The following article is educational in nature and doesn’t contain medical advice or scientific information. However, we strongly recommend that you contact a doctor if you think that you suffer from this disease.
Retrograde Amnesia is a form of amnesia (a psychological disorder that involves a disruption of memory) where someone is unable to recall past events that occurred before an injury or the onset of the disease, even though they may be able to encode and memorize new things that occur after its onset.
This form of amnesia is often temporally graded, meaning that subjects are more likely to lose recent memories, those closer to the traumatic incident, than more remote ones. This is because the neural pathways of newer memories are not as strong as older ones, which have been strengthened by years of retrieval and reconsolidation.
Areas affected by amnesia
The most commonly affected areas are the hippocampus and the temporal lobes, both of which are associated with episodic and semantic memory.
The hippocampus deals with memory consolidation, in particular episodic memory, and its main responsibility for ensuring that information go from being stored as short-term to long-term memories.
The temporal lobes deal with semantic memory, which is a more structured record of facts, meanings, concepts, and knowledge acquired about the external world.
Causes of the amnesia
There are several reasons why an individual might develop retrograde amnesia, of which the most common cause would be head trauma. This could be caused by falling, a car accident, sports injuries, or receiving any kind of blow to the head.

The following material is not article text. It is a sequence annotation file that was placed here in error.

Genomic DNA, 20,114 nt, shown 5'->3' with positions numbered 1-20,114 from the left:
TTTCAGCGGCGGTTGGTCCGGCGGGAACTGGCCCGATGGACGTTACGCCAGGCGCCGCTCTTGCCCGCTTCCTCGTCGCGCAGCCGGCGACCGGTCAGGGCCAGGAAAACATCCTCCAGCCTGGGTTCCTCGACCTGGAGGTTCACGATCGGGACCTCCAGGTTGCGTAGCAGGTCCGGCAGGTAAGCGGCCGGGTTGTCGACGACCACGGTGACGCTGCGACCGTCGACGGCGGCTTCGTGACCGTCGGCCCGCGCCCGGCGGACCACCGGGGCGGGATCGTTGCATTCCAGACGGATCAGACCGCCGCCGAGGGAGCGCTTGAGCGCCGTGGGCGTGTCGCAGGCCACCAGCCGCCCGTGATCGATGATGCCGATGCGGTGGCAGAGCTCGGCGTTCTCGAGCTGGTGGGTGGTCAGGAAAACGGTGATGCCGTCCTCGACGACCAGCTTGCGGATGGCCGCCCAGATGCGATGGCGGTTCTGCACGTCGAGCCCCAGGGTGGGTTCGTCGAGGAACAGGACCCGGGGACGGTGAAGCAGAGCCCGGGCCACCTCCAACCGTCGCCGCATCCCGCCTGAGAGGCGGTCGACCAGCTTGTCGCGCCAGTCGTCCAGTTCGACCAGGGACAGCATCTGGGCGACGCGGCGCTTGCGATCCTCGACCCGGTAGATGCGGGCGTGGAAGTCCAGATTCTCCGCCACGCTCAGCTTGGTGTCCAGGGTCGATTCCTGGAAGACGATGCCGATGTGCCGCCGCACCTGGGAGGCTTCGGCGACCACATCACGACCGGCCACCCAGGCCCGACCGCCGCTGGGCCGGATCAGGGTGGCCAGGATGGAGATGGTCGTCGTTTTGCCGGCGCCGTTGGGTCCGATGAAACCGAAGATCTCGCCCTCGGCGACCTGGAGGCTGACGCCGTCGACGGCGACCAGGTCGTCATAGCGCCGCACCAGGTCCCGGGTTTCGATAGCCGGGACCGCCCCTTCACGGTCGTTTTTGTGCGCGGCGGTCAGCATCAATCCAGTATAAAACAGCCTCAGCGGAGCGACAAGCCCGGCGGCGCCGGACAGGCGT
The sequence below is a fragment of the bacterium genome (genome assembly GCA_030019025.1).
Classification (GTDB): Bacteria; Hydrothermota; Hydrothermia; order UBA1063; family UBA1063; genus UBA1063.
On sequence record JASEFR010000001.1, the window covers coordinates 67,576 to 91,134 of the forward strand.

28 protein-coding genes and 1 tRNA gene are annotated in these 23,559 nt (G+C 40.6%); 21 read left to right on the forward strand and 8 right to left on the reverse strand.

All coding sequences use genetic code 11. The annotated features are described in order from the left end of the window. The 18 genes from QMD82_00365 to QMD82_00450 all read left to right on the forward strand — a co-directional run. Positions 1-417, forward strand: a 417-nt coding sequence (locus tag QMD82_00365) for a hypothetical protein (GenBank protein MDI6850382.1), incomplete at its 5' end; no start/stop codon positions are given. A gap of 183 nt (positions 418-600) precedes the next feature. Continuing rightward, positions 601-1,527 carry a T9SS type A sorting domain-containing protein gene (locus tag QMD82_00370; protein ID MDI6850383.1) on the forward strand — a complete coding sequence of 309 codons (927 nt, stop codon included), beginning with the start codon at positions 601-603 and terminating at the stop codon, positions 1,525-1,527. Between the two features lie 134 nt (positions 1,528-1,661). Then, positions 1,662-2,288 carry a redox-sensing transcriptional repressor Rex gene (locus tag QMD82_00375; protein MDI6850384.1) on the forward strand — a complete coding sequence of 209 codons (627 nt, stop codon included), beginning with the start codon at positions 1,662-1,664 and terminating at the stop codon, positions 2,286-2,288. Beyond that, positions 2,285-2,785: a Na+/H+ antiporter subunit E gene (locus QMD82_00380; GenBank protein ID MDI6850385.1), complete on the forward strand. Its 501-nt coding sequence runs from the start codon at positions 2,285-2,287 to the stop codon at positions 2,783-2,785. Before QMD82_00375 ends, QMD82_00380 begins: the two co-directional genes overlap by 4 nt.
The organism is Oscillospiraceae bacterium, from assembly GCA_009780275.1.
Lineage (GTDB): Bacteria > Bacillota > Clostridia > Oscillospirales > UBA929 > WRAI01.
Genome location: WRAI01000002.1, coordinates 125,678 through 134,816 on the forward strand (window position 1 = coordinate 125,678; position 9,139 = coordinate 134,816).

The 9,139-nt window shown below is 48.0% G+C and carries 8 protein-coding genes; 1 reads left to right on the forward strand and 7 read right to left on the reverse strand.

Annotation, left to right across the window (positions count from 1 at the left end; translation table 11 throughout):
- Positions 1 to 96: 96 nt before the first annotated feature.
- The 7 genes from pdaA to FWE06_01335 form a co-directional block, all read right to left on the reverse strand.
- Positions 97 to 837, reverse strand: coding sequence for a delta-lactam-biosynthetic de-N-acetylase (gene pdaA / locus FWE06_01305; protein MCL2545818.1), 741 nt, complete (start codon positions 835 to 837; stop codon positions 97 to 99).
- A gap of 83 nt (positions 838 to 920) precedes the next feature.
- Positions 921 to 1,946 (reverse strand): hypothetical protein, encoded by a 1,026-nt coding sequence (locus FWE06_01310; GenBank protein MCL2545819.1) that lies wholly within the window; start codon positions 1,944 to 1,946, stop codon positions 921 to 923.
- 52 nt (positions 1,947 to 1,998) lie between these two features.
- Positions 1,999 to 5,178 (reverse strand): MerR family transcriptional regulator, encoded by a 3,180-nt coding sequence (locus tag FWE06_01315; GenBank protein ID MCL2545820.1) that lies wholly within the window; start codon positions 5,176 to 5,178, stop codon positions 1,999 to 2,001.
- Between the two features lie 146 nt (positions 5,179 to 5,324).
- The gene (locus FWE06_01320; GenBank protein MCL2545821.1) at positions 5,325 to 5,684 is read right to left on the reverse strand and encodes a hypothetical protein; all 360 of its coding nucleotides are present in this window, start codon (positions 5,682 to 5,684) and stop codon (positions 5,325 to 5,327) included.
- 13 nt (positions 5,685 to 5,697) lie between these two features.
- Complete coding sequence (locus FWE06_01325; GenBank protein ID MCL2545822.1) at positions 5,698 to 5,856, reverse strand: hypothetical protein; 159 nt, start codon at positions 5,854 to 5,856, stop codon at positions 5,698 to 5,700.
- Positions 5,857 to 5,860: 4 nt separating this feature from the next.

Another cause of retrograde amnesia is anoxia, a deprivation of oxygen to the brain. Without much needed oxygen, brain cells begin to die, resulting in gross damage to the brain.
Finally, diseases such as epilepsy and encephalitis may result from this type of amnesia. Also, Korsakoff Syndrome may cause retrograde amnesia. This is an amnestic syndrome due to alcohol and characterized by confusion and impaired memory.
Diagnosis and treatment
Retrograde Amnesia can be diagnosed by assessing the patient’s history, including past illnesses, recent surgeries, and drug history, and by conducting blood tests to determine any hormonal or chemical imbalances, or metabolic issues.
Several tests exist to assess the patient’s memory, like tests for factual knowledge such as known public events. Other ways to test someone is via autobiographical knowledge using the Autobiographical Memory Interview, comprising names of relatives, personal informations, and employment history.
This information could help determine if someone is experiencing Retrograde Amnesia and the degree of memory affected.
No pharmacological agent can treat this disease. When someone is suffering from Retrograde Amnesia, their memory cannot be recovered from simply being told personal experiences and their identity.
The types of treatment are mainly focused on methods and approaches that seek to help reverse the disease. Many variables are to be considered when approaching a treatment plan. Treating a 25-year-old alcoholic would be much different from treating an 80-year-old woman in a convalescent home.
Although it may seem that people with Retrograde Amnesia have great difficulty continuing their usual life, many of them are able to lead a normal life. Fortunately, in most cases, memory usually is recovered due to spontaneous recovery, even if it isn’t always predictable.
In the case of Robert Langdon, he gradually recovers his memories with the help of Dr. Sienna Brooks.
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